Generalized Anxiety Disorder Study

Principal Investigator: Paul Crits-Christoph, PhD (NIMH funded)

Investigators at the Center for Psychotherapy Research conducted a study of state-of-the-art cognitive behavioral therapy in combination with medication in the treatment of GAD. In this study, some of the patients receiving medication treatment for their Generalized Anxiety Disorder were also offered the option of adding cognitive behavioral therapy (CBT) to their medication treatment. Karl Rickels, MD was the Principal Investigator of this study funded by the National Institute of Mental Health (NIMH).

Symptoms of Generalized Anxiety Disorder include:

  • Feelings of uncontrollable worry and anxiety most of the time
  • Experiencing some of the following symptoms for at least 6 months:
  • Restlessness
  • Fatigue
  • Difficulty concentrating
  • Muscle tension
  • Irritability
  • Sleep disturbance

Of all major mood and anxiety disorders, Generalized Anxiety Disorder (GAD) represents one of the most common, but least studied disorders. Although medications and cognitive-behavioral therapies (CBT) have demonstrated efficacy in GAD treatment, a substantial number of patients fail to achieve an adequate clinical response during acute phase treatment. Thus, it is important to attempt to improve outcomes in GAD.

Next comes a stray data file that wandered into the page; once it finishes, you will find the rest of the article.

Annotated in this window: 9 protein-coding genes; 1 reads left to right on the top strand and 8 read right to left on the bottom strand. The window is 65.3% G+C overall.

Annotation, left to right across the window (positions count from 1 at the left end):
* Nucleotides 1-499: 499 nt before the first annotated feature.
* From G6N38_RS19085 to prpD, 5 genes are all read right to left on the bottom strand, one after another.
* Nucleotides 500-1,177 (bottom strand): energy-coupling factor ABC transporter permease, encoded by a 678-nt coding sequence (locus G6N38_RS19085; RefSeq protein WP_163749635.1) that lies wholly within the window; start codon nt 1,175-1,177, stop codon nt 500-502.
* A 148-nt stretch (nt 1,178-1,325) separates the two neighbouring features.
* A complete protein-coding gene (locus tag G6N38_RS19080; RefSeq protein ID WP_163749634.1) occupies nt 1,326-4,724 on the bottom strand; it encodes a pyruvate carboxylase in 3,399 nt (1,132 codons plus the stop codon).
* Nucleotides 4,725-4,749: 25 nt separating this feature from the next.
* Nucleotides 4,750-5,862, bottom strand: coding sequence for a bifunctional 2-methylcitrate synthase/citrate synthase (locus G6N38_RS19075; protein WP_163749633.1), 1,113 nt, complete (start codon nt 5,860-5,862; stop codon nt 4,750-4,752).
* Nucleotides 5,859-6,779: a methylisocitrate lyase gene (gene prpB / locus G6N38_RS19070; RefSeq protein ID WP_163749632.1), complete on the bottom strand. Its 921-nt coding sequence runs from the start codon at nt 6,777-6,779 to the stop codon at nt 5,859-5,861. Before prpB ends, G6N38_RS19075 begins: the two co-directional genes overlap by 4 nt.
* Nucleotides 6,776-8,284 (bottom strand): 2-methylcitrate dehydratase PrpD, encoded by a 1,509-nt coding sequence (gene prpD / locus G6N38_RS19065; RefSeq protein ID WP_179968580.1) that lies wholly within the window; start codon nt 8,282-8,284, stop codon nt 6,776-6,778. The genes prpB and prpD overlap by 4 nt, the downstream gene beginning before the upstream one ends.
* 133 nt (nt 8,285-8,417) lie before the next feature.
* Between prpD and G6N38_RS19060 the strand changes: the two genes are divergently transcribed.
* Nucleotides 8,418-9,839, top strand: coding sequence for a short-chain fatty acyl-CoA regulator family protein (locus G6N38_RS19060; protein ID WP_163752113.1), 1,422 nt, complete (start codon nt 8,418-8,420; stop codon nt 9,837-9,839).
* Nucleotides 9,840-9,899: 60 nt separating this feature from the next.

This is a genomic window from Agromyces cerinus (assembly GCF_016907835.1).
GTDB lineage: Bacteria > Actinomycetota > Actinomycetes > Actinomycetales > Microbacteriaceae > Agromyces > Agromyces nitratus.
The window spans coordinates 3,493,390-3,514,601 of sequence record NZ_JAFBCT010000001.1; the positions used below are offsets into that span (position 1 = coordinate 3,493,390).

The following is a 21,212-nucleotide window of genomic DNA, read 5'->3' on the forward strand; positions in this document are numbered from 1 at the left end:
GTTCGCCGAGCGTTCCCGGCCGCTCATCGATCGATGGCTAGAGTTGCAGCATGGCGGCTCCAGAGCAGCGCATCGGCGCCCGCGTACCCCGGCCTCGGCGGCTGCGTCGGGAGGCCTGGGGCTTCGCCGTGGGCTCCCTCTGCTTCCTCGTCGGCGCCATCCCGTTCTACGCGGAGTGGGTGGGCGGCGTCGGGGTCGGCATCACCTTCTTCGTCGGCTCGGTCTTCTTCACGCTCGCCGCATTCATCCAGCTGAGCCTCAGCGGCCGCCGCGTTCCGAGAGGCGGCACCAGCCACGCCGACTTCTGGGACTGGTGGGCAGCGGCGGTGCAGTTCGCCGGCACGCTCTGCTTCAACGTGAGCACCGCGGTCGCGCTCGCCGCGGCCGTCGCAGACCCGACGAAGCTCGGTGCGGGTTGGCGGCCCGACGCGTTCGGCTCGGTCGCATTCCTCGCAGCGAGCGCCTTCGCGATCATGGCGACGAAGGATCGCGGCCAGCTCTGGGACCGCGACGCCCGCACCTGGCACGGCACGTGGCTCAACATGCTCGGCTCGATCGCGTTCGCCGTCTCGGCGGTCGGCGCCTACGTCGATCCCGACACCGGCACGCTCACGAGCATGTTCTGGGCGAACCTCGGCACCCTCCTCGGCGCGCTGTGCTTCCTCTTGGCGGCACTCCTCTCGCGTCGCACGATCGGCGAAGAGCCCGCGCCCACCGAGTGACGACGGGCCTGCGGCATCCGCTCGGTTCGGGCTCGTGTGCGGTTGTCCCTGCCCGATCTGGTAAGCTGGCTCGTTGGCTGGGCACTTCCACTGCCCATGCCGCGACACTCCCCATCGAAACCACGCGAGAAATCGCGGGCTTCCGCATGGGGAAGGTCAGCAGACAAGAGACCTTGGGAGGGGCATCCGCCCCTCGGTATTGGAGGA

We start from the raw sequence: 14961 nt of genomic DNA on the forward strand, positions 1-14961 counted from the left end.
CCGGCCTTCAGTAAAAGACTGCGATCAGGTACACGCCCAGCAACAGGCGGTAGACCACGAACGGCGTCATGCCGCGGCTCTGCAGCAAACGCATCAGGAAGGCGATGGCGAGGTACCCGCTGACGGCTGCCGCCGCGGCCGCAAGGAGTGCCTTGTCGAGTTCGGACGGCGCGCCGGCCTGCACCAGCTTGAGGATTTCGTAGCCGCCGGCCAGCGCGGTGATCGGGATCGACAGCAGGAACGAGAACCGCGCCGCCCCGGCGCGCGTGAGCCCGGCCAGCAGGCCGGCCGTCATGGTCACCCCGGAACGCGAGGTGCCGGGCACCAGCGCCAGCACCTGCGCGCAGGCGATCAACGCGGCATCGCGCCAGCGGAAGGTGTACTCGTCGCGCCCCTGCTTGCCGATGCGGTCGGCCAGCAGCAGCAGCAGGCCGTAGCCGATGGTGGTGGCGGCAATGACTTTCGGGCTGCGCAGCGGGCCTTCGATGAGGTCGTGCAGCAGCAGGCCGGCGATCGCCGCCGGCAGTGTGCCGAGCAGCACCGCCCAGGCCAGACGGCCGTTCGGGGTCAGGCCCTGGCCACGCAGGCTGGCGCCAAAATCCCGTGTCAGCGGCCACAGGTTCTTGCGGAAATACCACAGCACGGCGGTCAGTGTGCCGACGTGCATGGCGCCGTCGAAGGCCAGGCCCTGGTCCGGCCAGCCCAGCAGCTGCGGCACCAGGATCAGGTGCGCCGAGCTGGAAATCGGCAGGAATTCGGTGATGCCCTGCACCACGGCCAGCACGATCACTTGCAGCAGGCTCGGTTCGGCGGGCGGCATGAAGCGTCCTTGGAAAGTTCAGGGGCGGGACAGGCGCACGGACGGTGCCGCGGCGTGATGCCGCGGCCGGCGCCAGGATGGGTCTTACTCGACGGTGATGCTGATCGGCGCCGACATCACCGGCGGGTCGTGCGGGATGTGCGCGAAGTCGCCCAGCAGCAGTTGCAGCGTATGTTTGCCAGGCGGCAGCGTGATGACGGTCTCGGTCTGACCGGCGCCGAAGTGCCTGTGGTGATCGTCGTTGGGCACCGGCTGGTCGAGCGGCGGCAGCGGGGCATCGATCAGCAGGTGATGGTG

Combined Treatment for Generalized Anxiety Disorder Study

The "Combined Treatment for Generalized Anxiety Disorder" study was a preliminary randomized clinical trial evaluating the efficacy of combined medication and psychotherapy for Generalized Anxiety Disorder (GAD). The current study assessed efficacy of combined cognitive behavioral therapy (CBT) and venlafaxine XR compared to venlafaxine XR alone in the treatment of generalized anxiety disorder (GAD) within settings where medication is typically offered as the treatment for this disorder. Patients with DSM-IV–diagnosed GAD who were recently enrolled in a long-term venlafaxine XR study were randomly offered (n=77) or not offered (n=40) the option of adding 12 sessions of CBT.


Of those offered CBT, 33% (n=26) accepted and attended at least one treatment session.

The outcome results indicated no differences between the combined treatment group and the medication only group on primary or secondary efficacy measures in any of the sample comparisons. Many patients who present in medical/psychopharmacology settings seeking treatment for GAD decline the opportunity to receive adjunctive treatment. Of those that receive CBT, there appears to be no additional benefit of combined treatment compared to venlafaxine XR alone.

The results of the study are described in the primary article:

Crits-Christoph, P., Newman, M. G., Rickels, K., Gallop, R., Gibbons, M. B. C., Hamilton, J. L.,  Ring-Kurtz, S., & Pastva, A. M. (2011). Combined medication and cognitive therapy for generalized anxiety disorder.Journal of Anxiety Disorders, 25(8), 1087-1094.

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This study is now closed for recruitment.

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